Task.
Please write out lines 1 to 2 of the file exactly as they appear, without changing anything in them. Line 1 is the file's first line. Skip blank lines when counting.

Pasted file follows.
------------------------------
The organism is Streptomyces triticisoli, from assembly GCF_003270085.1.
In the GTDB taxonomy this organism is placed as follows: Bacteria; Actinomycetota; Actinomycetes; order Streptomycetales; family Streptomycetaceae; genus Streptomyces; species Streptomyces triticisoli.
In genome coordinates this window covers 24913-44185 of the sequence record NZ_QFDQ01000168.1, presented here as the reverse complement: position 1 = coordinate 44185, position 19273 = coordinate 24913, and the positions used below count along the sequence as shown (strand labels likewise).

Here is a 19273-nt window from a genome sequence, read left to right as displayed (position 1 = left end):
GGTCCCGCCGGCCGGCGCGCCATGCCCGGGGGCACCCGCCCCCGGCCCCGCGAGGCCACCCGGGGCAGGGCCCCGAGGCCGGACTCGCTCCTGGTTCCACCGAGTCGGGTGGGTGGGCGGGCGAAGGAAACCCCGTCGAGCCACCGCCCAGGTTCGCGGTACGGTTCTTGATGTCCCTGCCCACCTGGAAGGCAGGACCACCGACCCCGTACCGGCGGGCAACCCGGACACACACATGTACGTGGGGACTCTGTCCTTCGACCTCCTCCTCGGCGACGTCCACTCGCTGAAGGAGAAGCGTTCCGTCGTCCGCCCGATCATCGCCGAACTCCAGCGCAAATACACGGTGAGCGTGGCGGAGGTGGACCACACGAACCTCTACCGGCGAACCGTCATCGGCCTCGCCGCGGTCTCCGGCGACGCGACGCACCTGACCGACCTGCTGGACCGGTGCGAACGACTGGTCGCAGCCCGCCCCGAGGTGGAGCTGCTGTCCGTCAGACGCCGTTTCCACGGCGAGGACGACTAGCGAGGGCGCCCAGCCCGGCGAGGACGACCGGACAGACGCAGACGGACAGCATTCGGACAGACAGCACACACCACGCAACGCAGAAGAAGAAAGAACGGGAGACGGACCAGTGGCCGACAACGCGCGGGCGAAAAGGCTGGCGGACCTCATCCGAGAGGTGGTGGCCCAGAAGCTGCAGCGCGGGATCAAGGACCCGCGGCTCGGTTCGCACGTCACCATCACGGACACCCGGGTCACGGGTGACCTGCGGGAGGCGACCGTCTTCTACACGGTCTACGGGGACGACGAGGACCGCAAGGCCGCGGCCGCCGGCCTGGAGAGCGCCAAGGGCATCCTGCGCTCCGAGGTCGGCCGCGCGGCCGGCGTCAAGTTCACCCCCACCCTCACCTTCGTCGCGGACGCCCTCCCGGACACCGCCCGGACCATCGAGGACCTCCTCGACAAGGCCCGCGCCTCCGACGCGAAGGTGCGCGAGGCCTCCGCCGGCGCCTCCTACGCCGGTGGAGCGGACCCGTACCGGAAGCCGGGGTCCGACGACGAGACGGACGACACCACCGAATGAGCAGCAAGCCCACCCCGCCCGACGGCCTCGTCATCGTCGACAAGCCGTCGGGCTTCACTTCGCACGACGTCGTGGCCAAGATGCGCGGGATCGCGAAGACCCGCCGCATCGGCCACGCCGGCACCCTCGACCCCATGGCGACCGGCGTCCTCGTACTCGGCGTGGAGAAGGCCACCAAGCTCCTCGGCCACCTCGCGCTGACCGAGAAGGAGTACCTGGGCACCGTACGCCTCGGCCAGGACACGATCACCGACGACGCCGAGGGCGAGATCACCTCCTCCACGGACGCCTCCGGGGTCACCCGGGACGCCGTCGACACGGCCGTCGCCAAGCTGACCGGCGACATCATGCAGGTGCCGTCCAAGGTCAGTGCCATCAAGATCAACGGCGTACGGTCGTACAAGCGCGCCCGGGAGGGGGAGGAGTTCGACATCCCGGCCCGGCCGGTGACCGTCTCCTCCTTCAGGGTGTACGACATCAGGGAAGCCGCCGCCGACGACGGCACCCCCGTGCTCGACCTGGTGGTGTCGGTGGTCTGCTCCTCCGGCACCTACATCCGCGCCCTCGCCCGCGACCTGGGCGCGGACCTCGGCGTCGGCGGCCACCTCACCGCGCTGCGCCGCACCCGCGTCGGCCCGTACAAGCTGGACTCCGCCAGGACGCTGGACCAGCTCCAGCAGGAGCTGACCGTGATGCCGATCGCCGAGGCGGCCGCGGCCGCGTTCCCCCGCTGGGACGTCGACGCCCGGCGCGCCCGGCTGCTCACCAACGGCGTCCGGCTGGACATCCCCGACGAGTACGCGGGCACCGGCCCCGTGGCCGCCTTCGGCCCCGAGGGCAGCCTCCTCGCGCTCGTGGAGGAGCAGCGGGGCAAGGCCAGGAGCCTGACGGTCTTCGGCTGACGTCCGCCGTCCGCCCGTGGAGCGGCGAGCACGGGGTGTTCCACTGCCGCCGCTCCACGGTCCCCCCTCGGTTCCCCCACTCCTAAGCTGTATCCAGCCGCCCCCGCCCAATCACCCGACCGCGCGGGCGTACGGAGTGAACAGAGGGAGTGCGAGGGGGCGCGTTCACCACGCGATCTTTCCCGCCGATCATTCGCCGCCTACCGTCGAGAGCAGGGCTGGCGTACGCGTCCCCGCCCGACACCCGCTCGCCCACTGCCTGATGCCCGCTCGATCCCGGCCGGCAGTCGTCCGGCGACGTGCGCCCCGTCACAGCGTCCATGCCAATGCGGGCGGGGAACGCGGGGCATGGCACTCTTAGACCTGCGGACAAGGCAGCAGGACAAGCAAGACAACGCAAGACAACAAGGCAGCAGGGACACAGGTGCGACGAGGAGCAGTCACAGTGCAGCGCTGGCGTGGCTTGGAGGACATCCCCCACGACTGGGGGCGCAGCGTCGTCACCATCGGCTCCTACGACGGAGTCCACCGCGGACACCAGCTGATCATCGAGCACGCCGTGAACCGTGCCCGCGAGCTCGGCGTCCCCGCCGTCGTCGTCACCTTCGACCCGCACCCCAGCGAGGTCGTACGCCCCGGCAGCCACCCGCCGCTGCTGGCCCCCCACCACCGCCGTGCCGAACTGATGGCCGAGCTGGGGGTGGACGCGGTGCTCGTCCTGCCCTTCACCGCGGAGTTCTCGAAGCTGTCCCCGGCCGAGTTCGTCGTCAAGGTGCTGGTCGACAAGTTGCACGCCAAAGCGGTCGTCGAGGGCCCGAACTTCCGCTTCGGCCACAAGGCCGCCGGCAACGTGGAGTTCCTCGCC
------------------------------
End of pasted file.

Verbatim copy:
The organism is Streptomyces triticisoli, from assembly GCF_003270085.1.
In the GTDB taxonomy this organism is placed as follows: Bacteria; Actinomycetota; Actinomycetes; order Streptomycetales; family Streptomycetaceae; genus Streptomyces; species Streptomyces triticisoli.